An area that is a particular challenge is the ‘connectedness’ of modern data networks. The new challenge of privacy in the digital ecosystem has prompted (and will continue to) many conversations, from legal to moral/ethical to practical. The “Facebook” paradigm [everything is shared with everybody unless you take efforts to limit such sharing] is really something we haven’t experienced since small towns in past generations where everybody knew everyone’s business…
While social media is fast becoming an important aspect of many firms’ marketing, customer service and PR efforts, they must be designed rather carefully in order to isolate those ‘data sharing’ platforms from the internal business and financial systems of a company. It is surprisingly easy for inadvertent ‘connections’ to be made between what should be private business data and the more public social media facet of a business. Even if a direct connection is not made between say, the internal company e-mail address book and their external Facebook account (a practice that unfortunately I have witnessed on many more than one occasion!), the inappropriate positioning of a firm’s Twitter client on the same sub-network as their e-mail servers is a hacker’s dream: it usually will take a clever hacker only minutes to ‘hop the fence’ and gain access to the e-mail server if they were able to compromise the Twitter account.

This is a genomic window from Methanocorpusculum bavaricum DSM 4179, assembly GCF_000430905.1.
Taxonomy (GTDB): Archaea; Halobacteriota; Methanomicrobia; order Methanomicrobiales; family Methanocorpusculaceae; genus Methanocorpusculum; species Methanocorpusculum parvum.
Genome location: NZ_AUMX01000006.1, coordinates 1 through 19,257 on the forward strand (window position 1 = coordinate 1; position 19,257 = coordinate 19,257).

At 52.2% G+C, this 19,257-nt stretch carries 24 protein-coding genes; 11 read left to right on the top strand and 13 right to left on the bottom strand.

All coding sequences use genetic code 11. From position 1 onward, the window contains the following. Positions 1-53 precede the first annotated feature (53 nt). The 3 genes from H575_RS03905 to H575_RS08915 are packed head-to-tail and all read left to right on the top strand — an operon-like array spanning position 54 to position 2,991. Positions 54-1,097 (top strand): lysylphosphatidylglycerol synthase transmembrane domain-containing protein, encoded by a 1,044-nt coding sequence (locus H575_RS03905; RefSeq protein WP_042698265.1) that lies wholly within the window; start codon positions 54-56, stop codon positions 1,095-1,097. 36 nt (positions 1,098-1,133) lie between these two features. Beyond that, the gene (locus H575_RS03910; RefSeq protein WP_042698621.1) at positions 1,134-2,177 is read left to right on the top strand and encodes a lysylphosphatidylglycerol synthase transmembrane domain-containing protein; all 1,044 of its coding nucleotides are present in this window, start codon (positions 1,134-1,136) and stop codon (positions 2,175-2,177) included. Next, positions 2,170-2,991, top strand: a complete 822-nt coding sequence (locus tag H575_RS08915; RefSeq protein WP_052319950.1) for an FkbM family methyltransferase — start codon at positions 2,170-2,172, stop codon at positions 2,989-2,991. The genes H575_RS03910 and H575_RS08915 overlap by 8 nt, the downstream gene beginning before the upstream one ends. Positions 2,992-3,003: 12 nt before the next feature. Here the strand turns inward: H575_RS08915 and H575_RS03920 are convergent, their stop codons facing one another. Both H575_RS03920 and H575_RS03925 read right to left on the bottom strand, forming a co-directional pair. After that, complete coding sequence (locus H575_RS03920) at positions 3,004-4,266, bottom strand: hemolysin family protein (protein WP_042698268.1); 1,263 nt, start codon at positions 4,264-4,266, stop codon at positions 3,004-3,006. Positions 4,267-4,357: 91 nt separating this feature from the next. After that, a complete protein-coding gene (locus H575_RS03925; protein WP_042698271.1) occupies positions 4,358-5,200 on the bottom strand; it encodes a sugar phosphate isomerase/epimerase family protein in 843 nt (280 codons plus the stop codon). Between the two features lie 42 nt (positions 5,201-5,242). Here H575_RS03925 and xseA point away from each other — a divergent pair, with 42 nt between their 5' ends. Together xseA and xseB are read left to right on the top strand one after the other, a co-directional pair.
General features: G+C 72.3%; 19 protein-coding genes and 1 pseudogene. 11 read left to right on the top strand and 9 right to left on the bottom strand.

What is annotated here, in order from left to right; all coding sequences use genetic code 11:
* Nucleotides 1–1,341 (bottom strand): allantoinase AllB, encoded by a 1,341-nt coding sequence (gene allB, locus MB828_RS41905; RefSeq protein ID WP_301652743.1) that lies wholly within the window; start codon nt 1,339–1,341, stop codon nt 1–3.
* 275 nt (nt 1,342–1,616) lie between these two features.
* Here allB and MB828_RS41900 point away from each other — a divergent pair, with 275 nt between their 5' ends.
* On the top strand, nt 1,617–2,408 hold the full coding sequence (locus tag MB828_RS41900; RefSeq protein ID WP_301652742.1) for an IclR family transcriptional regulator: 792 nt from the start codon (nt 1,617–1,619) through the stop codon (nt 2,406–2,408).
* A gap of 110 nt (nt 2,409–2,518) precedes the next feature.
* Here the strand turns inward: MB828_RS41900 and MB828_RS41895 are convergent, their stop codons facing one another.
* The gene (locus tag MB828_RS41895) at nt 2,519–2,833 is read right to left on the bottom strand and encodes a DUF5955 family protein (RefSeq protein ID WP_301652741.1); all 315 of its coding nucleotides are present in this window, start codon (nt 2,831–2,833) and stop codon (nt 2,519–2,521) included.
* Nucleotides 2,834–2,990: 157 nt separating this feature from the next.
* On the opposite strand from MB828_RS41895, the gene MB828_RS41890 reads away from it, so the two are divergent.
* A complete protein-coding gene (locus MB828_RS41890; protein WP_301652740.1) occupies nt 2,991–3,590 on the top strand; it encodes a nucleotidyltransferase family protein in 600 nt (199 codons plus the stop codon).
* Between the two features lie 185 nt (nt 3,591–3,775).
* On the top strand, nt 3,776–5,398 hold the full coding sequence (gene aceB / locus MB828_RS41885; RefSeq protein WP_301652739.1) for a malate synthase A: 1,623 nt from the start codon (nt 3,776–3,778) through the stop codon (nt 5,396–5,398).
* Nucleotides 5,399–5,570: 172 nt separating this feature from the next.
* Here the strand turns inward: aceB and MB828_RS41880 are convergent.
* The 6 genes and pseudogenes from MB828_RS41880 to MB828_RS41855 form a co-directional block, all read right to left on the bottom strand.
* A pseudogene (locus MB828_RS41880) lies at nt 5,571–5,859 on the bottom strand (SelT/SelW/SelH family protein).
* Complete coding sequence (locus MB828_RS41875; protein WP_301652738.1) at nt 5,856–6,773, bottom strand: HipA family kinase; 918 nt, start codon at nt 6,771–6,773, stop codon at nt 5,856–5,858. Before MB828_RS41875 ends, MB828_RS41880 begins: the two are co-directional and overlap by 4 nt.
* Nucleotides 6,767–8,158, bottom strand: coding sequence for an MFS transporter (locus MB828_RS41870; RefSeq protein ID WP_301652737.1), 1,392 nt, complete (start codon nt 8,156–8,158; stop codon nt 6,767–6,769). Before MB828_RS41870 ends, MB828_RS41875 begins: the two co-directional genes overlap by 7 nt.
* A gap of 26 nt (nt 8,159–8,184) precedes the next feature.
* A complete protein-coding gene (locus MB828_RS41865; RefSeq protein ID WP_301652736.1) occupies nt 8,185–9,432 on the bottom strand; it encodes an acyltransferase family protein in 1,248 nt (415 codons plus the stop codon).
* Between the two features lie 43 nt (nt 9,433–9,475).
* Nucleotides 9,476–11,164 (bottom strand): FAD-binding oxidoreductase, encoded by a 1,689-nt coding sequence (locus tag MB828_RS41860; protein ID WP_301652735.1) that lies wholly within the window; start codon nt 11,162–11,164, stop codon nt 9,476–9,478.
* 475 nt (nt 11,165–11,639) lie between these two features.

Many of the most important issues surrounding good Data Security are not technical, but rather principles and practices of good security. Since ultimately human beings are often a significant actor in the chain of entities that handle data, these humans need guidance and effective protocols just like the computers need well-designed software that protects the underlying data. Access controls (from basic passwords to sophisticated biometric parameters such as fingerprints or retina scans); network security controls (for instance requiring at least two network administrators to collectively authorize large data transfers or deletions – which would have prevented most of the Sony Pictures data theft/destruction); compartmentalization of data (the practice of controlling both storage and access to different parts of a firms’ digital assets in separate digital repositories); and the newcomer on the block: cloud computing (essentially just remote data centers that host storage, applications or even entire IT platforms for companies) – all of these are areas that have very human philosophies and governance issues that are just implemented with technology.
In Part 1 of this post we have discussed the concepts and basic practices of digital security, and covered an overview of Data Security. The next part will discuss in further detail a few of the most useful parts of the Data Security model, and offer some practical solutions for good governance in these areas.
Part 2 of this series is located here.